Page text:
Skin temperature measurements of the face have shown that the cheek cools faster than the nose and the nose faster than the forehead. The cooling effect of wind is maximum at wind speeds between 4.5 and 6.7 m/s. Cold winds produce significant bradycardia, which is, however, much more pronounced during the expiratory phase of respiration. A significant correlation was noted between cooling of face and the reflex bradycardia observed. Similarly, a very significant correlation was noted between drop in skin temperature and subjective evaluation of cold discomfort. Consequently, the drop in skin temperature, reflex bradycardia, and subjective evaluation are parameters which are directly affected by cold wind and can be used as adequate indicators of the degree of discomfort. When comparing the present results with the windchill index, it was found that in the zone described as “dangerously cold” the index fits well with the physiological measurements. In the zone described as “bitterly cold,” the index by comparison with actual skin temperature measurements and subjective evaluation underestimates the cooling effects of combined temperature and wind by approximately 10 degrees C.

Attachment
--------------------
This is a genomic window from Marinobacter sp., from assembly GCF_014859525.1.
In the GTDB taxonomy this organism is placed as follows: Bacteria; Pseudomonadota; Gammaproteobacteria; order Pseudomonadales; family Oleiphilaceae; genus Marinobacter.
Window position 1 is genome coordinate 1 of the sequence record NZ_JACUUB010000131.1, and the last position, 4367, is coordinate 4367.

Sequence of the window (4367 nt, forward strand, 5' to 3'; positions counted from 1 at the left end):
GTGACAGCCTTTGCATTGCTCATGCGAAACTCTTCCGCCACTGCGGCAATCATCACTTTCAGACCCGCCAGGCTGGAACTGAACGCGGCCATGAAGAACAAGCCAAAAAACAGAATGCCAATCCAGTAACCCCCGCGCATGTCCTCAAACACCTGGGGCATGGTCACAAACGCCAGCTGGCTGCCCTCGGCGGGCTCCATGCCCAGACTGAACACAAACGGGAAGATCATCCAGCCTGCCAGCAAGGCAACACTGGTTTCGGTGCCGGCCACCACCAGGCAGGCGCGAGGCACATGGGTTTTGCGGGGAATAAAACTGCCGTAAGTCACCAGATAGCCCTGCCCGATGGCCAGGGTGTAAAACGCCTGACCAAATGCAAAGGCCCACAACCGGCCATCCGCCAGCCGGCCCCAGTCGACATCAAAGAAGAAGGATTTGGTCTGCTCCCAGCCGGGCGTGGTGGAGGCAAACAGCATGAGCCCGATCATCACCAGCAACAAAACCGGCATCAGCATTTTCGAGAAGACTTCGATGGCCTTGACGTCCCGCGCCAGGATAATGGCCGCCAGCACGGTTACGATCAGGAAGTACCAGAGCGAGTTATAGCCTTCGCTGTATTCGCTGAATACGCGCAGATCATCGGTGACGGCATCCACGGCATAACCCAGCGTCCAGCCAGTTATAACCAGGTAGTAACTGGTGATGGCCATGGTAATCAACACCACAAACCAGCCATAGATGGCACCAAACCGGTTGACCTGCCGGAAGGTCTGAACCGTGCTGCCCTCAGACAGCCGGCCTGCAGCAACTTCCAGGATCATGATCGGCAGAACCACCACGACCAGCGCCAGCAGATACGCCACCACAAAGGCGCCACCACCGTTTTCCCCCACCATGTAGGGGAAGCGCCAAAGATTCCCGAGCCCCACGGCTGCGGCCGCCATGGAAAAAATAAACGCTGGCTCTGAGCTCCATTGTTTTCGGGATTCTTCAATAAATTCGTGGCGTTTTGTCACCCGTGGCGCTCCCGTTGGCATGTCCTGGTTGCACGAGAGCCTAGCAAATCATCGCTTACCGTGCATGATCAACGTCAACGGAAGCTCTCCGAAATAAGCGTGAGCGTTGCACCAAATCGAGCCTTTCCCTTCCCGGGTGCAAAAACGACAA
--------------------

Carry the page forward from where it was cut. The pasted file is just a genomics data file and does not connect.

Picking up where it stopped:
- Copyright © 1976 the American Physiological Society